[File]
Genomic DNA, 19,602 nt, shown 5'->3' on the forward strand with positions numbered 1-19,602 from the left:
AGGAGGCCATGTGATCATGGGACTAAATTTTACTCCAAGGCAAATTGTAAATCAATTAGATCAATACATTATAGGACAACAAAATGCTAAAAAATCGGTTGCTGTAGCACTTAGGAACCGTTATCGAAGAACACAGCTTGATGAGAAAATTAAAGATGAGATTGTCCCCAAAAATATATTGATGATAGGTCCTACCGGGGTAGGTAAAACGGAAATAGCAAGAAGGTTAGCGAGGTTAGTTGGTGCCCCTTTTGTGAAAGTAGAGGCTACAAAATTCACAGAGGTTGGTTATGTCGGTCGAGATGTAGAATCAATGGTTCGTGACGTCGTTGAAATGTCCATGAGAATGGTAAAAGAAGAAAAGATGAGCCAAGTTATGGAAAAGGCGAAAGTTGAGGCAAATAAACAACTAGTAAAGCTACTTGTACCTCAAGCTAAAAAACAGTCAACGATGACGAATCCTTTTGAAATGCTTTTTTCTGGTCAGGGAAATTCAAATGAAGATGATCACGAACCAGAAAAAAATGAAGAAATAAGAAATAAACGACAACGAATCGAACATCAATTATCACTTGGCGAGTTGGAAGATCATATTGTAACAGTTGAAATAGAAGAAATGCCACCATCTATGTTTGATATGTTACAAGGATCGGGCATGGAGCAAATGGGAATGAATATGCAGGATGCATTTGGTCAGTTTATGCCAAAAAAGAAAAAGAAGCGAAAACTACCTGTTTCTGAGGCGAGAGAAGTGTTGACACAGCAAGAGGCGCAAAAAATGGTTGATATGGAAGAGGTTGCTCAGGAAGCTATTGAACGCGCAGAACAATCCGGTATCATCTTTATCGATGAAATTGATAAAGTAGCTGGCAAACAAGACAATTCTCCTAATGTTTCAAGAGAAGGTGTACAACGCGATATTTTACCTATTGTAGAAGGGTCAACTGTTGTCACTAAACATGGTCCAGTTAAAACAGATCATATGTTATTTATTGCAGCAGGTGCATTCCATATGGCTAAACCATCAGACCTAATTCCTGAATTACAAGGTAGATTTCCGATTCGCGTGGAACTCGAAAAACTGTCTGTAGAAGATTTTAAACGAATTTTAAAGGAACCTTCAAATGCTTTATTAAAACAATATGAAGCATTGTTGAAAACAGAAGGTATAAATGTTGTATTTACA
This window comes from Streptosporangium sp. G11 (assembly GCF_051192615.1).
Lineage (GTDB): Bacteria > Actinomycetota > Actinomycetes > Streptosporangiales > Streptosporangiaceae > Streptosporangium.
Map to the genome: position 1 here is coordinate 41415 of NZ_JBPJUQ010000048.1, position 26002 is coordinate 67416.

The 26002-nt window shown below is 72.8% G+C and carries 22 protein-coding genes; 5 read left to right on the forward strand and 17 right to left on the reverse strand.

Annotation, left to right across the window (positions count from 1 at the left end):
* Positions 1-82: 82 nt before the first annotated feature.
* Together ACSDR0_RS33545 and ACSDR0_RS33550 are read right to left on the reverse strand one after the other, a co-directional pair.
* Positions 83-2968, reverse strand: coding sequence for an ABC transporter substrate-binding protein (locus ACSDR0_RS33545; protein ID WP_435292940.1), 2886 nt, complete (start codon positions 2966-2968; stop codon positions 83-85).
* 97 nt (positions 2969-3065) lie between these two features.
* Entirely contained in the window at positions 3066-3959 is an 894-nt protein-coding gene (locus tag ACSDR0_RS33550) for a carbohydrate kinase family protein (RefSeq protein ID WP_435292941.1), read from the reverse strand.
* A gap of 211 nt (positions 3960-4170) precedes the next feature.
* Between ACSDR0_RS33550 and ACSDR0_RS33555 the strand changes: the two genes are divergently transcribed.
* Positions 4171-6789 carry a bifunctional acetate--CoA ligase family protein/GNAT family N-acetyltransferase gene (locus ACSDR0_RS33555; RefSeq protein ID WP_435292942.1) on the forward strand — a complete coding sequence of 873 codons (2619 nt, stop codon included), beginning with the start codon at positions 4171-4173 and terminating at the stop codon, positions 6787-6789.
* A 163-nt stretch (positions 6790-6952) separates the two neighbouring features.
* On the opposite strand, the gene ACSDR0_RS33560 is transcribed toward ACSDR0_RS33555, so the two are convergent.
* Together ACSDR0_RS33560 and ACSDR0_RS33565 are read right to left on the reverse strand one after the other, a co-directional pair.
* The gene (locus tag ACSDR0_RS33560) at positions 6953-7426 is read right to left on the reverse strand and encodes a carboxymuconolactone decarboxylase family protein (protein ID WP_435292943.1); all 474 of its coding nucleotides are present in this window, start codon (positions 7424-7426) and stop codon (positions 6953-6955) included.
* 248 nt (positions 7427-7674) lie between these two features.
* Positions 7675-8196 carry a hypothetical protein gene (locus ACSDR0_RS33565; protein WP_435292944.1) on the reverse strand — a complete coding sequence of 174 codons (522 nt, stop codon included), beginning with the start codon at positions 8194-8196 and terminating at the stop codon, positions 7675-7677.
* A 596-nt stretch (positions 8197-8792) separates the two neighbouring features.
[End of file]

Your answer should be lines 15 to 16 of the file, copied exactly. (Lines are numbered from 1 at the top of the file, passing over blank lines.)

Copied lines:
* Positions 4171-6789 carry a bifunctional acetate--CoA ligase family protein/GNAT family N-acetyltransferase gene (locus ACSDR0_RS33555; RefSeq protein ID WP_435292942.1) on the forward strand — a complete coding sequence of 873 codons (2619 nt, stop codon included), beginning with the start codon at positions 4171-4173 and terminating at the stop codon, positions 6787-6789.
* A 163-nt stretch (positions 6790-6952) separates the two neighbouring features.